In coaching our school's cross country team, I've realized most team members are self-motivated. They want to improve with each race and from year to year throughout high school. What these athletes want from their coach is guidance—good workouts, encouragement, and sometimes congratulations or consolation.
Students working on their masterpiece seem to feel the same. Just as I explain to the runners that each race will be three miles and that running three miles in 17 minutes will earn them a varsity letter, I give my masterpiece writers some guidelines: how many pages to write; what to avoid (such as excessive violence, or racial or gender-based slurs); and how to use time effectively. And I give feedback on what each student has done so far at the end of each six-week grading period. But their written opus is their project, not mine.
Many of my students crave the kind of freedom this assignment provides. When they come to me for help, it's because they want their writing to be excellent. They want to be proud of their masterpieces, just as an athlete wants to do his or her best. Those who adopt this feeling bring other students with them; the enthusiasm about the masterpiece is infectious.

Student Reluctance

When students hear that they'll need to produce 48 pages, they're shocked, especially when they realize this is in addition to their other work for class. It often sounds like this:
S<EMPH TYPE="5">tudent: You can't expect us to write 48 pages. How could anyone do that?M<EMPH TYPE="5">e: I do expect it, but I'll help you. Many students have written 48 pages or more in the past, and many will do it in the future.S<EMPH TYPE="5">tudent: How will we know what to write? How will we even get started?M<EMPH TYPE="5">e: I'll help you with all those questions, but I want you to think about this. I'm guessing no teacher ever gave you the chance to decide for yourself what you want to write and gave you a whole school year to write it.
This last idea intrigues students—because it's usually true. With the masterpiece, students have more choice and control—and more work—than they've ever had before. They become curious.
The solitary nature of writing is perfect for the introverts in my class, who want to be left alone to think, plan, and create. Some extroverts get uncomfortable with so much creative silence; they need interaction. I support this by talking one-on-one with students as needed and by having a read-around in the middle of each six-week period.
On read-around day, each student brings three or more pages of new material. I put kids in groups of four or five, and each student reads his or her selection to the group. The group makes suggestions, points out inconsistencies, or heaps on praise. I talk to the class about how to provide feedback (be a good listener, ask questions, give constructive feedback) and how to receive it (listen carefully to what your group says, ask for suggestions, notice any rough spots as you read, and so on).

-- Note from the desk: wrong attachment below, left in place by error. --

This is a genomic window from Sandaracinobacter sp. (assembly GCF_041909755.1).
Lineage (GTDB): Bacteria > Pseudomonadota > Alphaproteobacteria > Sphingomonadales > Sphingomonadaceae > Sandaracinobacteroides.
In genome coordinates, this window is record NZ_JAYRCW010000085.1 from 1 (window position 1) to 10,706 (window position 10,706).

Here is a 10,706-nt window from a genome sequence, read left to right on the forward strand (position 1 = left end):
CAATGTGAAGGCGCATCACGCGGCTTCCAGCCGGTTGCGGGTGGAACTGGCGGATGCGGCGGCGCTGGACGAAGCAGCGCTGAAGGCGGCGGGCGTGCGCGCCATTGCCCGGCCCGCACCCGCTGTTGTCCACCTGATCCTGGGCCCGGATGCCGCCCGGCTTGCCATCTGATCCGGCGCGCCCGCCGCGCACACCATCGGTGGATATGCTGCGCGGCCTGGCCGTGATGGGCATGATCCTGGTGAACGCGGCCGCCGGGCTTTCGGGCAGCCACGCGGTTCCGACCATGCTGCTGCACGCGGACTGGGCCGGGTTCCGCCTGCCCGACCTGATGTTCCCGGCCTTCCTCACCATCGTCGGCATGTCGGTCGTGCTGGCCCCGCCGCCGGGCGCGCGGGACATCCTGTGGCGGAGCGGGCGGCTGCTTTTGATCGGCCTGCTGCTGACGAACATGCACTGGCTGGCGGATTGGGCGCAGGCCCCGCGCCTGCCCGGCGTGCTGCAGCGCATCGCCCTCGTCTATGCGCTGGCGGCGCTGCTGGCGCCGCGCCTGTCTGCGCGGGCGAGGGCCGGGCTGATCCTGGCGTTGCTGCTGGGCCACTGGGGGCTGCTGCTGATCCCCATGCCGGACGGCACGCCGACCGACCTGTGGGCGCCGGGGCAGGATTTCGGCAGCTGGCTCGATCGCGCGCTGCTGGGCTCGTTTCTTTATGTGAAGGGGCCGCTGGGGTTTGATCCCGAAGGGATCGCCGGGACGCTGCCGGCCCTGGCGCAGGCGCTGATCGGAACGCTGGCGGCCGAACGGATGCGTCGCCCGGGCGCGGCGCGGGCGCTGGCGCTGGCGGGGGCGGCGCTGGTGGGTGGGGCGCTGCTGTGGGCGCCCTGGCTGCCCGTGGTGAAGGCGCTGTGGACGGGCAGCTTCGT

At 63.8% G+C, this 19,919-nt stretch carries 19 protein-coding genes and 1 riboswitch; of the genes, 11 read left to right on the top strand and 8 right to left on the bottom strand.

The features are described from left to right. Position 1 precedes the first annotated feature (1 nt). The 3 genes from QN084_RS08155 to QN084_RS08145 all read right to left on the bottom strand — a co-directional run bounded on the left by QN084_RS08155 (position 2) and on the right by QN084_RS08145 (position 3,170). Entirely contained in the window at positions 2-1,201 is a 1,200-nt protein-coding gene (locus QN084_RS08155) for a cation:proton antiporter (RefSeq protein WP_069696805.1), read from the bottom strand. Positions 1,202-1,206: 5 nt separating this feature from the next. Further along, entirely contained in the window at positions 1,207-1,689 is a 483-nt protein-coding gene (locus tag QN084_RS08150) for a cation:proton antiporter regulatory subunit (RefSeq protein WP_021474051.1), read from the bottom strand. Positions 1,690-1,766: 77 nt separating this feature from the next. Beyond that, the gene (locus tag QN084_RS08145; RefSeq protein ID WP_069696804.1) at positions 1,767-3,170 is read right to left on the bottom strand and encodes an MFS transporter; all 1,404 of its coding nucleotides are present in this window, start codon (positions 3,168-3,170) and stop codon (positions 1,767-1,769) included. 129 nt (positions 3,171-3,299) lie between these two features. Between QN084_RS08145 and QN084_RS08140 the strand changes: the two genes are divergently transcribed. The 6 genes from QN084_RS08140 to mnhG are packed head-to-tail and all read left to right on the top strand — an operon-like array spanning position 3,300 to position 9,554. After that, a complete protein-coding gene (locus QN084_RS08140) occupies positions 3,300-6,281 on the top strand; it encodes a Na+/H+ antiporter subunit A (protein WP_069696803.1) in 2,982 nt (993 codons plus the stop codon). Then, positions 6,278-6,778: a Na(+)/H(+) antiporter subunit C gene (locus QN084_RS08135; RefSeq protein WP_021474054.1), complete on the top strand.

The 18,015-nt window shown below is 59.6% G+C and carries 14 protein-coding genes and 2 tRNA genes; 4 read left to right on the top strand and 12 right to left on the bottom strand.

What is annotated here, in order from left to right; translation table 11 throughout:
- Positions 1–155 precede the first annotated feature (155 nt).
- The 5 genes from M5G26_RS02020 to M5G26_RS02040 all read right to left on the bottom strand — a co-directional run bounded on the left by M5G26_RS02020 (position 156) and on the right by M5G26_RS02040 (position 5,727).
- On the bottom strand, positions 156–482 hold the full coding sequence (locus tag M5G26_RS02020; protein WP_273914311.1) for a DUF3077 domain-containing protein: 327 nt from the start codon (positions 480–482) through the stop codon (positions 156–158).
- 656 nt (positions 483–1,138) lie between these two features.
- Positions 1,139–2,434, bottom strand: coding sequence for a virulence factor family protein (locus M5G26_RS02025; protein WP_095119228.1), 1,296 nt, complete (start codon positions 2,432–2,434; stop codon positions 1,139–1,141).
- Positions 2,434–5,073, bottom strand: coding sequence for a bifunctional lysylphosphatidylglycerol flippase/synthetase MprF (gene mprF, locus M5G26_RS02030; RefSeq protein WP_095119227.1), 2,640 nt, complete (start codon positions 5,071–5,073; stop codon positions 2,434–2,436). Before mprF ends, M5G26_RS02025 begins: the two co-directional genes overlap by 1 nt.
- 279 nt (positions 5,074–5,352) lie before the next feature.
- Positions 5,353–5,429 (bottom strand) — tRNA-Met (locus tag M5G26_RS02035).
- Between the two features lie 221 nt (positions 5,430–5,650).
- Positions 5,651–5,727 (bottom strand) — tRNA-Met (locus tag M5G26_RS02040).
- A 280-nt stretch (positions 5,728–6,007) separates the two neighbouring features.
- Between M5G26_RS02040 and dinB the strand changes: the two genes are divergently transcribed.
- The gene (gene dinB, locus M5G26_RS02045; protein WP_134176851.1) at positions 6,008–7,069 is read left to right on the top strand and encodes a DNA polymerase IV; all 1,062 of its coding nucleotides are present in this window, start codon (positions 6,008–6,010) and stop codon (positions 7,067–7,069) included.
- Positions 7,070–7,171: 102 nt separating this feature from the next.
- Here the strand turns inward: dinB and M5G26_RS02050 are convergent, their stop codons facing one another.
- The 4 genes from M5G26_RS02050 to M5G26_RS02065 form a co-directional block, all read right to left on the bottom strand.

Often, peer readers boost a student's confidence more in five minutes than I could in a month, with comments like, "You've got to read what Alice wrote. It's incredible!" One of the biggest successes of the masterpiece assignment is seeing students recognize the (often hidden) talents and accomplishments of their classmates.

Everything Comes Together

As the school year progresses, the momentum of the masterpiece takes over. Students come in on Monday saying, "I had an idea over the weekend and wrote four pages." I regularly discuss the contours of the project with them, as a group, to keep it in their minds, and individually when necessary.
In May, everything comes together. Students have accumulated large quantities of writing. The read-arounds have created helpful group responses to individual efforts. As we wind down, some students produce covers or illustrations for their books. I allow this, but I let them know that it's the writing that I'll grade.
As students turn in their books and reports, the work forms a mountain on my desk. Students are amazed at what the class has created. Many students have written 48 pages to the line, but it's common for students to turn in 60 or 70 pages. A few will hit 100, and as mentioned earlier, Dan wrote 240 pages.
Dan's attitude reflects the high standards masterpiece writers develop. When he put his science fiction novel on my desk, Dan didn't talk about the technological wonders or complex characters in his story. He looked at me and said, "Sorry, I didn't quite get it finished." Although he was proud, he clearly wished he'd had time to write more. That's OK, Dan. It's still a masterpiece.

Dweck, C. (2006). Mindset: The psychology of success. New York: Ballantine Books.

Gardiner, S. (2005). Building student literacy through sustained silent reading. Alexandria, VA: ASCD.

Vygotsky, L. (2004). Imagination and creativity in childhood. Journal of Russian and East European Psychology, 42(1), 7–97.